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Surging borrowing costs take Italy ‘close to the danger zone’

Investors are questioning how far Italy’s borrowing costs can rise before they rip a hole through the heavily-indebted country’s economy, as a sell-off intensifies across eurozone bond markets.

Yields have shot higher in the bloc since the European Central Bank last week signalled an end to the stimulus measures it ramped up at the onset of the coronavirus pandemic. ECB president Christine Lagarde confirmed plans to withdraw a large-scale bond-buying programme and to initiate interest rate rises next month to tackle record levels of inflation.

In turn, Italy has found itself in the market’s crosshairs, because of its need to refinance a borrowing load of around 150 per cent of gross domestic product. Investors are dusting off calculations from the eurozone debt crisis a decade ago as they try to understand when the rise in yields could start to imperil finances for the Italian government as well as for companies and households.

“You can tell things are getting bad because people are starting to publish papers on Italian solvency again,” said Mike Riddell, a bond fund manager at Allianz Global Investors. “The market isn’t panicking yet, but all this focus on Italy is starting to feel a little like 2011,” he added. Back then, worries over Italian debt sustainability pushed Italy’s 10-year yield to a record high of more than 7 per cent. It touched an eight-year high of 4.06 per cent on Tuesday.

The spread between Italian and German 10-year yields peaked at 5 percentage points at the height of the debt crisis a decade ago. Andrew Kenningham, an economist at Capital Economics, said he did not think the ECB would let it get that high, predicting it would intervene once it reached 3.5 percentage points.

The recently extended average maturity of Italy’s outstanding debt, at over seven years, means the recent rise in yields will feed through only gradually to the country’s average interest cost, according to analysis by Goldman Sachs. However, seven-year borrowing rates have already blown past 2.75 per cent, the maximum level at which Rome’s debt load would stabilise, according to the bank. Italy’s seven-year debt traded at a yield of 3.79 per cent on Tuesday.

With prime minister Mario Draghi’s market-friendly government facing elections next year, any political instability “could well end up being a catalyst for renewed concerns about debt sustainability”, Goldman Sachs said.

Investors are also watching the gap between Italian and German borrowing costs — the so-called spread — which has widened to 2.4 percentage points, from around 2 percentage points before last week’s ECB meeting.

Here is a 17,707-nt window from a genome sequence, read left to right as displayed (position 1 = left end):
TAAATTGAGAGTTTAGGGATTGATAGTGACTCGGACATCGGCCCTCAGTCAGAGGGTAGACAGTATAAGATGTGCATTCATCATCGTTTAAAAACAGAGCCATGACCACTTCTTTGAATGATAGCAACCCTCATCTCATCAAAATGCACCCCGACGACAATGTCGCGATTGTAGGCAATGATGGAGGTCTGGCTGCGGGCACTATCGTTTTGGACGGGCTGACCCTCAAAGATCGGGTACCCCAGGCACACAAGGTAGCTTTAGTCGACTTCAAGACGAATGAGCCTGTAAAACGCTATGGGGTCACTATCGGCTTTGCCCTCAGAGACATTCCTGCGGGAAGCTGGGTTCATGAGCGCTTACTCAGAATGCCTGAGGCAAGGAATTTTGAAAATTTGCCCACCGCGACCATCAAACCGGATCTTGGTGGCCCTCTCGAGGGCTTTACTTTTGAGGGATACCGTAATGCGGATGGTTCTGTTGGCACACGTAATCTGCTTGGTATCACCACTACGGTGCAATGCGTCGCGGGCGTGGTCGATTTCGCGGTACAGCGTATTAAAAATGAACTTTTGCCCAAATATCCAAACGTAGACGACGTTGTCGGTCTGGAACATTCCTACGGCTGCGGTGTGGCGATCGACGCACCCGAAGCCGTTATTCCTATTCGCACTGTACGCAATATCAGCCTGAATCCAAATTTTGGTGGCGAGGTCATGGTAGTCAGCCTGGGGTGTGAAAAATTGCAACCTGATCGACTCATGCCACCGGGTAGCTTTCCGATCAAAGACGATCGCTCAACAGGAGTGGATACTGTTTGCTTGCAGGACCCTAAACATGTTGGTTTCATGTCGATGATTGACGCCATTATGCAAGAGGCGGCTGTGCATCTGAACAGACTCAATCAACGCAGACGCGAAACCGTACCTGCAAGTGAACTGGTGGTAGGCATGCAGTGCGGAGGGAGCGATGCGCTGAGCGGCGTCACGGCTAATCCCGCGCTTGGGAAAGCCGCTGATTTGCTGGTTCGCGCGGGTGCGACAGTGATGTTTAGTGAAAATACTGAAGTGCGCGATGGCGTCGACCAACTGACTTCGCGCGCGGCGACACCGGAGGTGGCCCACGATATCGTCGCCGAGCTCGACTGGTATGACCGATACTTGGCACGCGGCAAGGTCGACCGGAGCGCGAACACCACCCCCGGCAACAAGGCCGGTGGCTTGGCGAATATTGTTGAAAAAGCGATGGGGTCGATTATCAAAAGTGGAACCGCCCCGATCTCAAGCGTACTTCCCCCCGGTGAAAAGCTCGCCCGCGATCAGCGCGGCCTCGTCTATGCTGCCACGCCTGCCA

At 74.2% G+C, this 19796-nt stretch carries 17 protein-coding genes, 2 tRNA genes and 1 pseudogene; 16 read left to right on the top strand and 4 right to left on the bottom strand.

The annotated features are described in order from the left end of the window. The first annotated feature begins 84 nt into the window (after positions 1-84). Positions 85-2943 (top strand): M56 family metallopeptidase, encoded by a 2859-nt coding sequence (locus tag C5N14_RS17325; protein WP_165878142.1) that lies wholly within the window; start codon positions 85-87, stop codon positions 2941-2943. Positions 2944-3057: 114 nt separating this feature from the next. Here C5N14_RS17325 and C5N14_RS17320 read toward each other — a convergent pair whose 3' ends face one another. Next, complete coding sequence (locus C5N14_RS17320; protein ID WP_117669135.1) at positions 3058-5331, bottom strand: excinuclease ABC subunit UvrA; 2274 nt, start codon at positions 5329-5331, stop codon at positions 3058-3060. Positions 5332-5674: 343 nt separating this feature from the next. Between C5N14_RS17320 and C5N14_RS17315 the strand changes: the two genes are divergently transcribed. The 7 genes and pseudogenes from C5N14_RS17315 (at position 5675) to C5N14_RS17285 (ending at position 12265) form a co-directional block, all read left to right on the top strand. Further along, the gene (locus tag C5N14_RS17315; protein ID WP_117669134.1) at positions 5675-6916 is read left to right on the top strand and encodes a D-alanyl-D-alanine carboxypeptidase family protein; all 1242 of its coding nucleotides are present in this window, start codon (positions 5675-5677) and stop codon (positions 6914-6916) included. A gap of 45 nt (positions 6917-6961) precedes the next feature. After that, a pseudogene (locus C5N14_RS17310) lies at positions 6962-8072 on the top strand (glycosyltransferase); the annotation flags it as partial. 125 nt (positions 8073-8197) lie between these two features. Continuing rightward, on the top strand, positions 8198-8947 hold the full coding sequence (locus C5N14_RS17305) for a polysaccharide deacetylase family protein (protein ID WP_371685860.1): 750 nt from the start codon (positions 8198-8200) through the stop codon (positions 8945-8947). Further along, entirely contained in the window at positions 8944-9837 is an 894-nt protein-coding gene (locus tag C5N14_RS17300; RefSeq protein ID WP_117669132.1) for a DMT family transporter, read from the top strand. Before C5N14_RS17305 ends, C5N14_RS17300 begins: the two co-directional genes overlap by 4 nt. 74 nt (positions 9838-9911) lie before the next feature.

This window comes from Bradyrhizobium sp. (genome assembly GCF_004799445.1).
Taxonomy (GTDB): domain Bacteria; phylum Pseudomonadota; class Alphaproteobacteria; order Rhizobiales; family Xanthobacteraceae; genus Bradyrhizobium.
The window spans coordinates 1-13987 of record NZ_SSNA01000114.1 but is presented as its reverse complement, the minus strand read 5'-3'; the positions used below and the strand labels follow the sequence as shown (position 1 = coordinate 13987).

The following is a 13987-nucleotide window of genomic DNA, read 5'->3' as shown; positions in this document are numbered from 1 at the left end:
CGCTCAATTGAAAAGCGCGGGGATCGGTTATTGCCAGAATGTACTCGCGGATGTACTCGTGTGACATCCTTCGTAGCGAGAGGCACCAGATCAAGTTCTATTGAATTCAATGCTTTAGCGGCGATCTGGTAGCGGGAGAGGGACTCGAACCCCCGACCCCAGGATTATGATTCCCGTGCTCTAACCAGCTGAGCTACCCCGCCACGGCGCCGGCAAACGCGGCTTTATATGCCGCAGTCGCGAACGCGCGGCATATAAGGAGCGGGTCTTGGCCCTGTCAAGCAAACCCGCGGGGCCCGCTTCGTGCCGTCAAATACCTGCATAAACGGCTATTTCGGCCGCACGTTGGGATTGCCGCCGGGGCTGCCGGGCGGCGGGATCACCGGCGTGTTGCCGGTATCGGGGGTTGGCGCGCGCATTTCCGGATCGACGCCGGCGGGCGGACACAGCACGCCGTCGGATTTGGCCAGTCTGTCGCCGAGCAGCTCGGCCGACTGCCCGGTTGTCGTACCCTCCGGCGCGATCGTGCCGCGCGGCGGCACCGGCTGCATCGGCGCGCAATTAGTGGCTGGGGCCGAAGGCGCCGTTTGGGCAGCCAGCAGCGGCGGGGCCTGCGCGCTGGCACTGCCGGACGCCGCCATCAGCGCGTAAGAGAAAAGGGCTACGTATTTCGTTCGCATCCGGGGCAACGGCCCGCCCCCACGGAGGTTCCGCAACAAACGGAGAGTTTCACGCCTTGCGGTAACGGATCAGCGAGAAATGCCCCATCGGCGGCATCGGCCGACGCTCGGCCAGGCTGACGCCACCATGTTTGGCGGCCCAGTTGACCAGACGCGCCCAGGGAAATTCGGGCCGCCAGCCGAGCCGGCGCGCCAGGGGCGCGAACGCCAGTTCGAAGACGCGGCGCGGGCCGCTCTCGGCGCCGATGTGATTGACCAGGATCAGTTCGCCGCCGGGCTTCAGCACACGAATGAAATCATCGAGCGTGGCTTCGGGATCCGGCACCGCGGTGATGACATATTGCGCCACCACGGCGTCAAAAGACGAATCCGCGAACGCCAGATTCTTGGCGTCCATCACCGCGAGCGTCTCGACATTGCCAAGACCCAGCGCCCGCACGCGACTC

The central bank has pledged to fight so-called “fragmentation” of the eurozone financial system, but investors were unnerved by the lack of detail last Thursday on a new “instrument” to keep a lid on spreads.

Fund managers like Riddell who are betting against Italian bonds believe Italy’s spread has not yet reached levels that would prompt the ECB to intervene in markets. “The ECB had the opportunity to be more dovish and they turned it down,” said Riddell. “It’s almost an invitation to the market to cause more stress.”

Yields surged higher still on Tuesday after Dutch central bank president Klaas Knot told Le Monde that the ECB would not be limited to a half-point rate rise in September — opening the door to a 0.75 percentage point move.

“We are getting close to the danger zone,” said Frederik Ducrozet, head of macroeconomic research at Pictet Wealth Management, adding that the ease of trading Italian debt has deteriorated somewhat.

“I understand why the ECB is reluctant to move,” said Ducrozet. “But . . . if bond yields passed the pain threshold, the re-pricing might become self-fulfilling and the ECB would be unable to stop it unless they step in massively.”

As well as the longer maturity profile on its national debt, Rome is also benefiting from more than €210bn of grants and cheap loans from the EU’s Next Generation recovery fund.

But the ECB worries about a disproportionate rise in Italian borrowing costs, not only because of government debt sustainability, but also because they act as a floor for the overall financing costs for companies and households. In the first four months of this year, average Italian mortgage rates rose from 1.4 per cent to 1.83 per cent, a three-year high, according to the ECB.

The Italian central bank said the amount of medium- and long-term debt the country has to refinance will increase from €222bn this year to €254bn next year, which combined with drastically lower purchases by the ECB is likely to increase upward pressure on yields.

Rome may have to rely more heavily on Italian financial institutions to buy more of its debt, which could reignite concern about the banks’ vast domestic sovereign debt exposure. 

At the end of April, Italian banks held over €423bn of domestic government debt securities and €262bn of loans to their government, only slightly below their peak levels in 2015 following the eurozone debt crisis, according to ECB data.

If this increases further — and foreign investors were already reducing their exposure to Italian sovereign bonds last year — it could reignite fears about a vicious circle between private sector lenders and governments weakening each other, and ultimately threatening the existence of the single currency zone.

“Eurozone banks are in better shape in terms of capitalisation and stock of non-performing assets,” said Lorenzo Codogno, a former chief economist at the Italian treasury. “Yet, they still have a sizeable position in domestic government bonds in many countries. The sovereign-banks doom loop can still be triggered.”

Reference-www.ft.com

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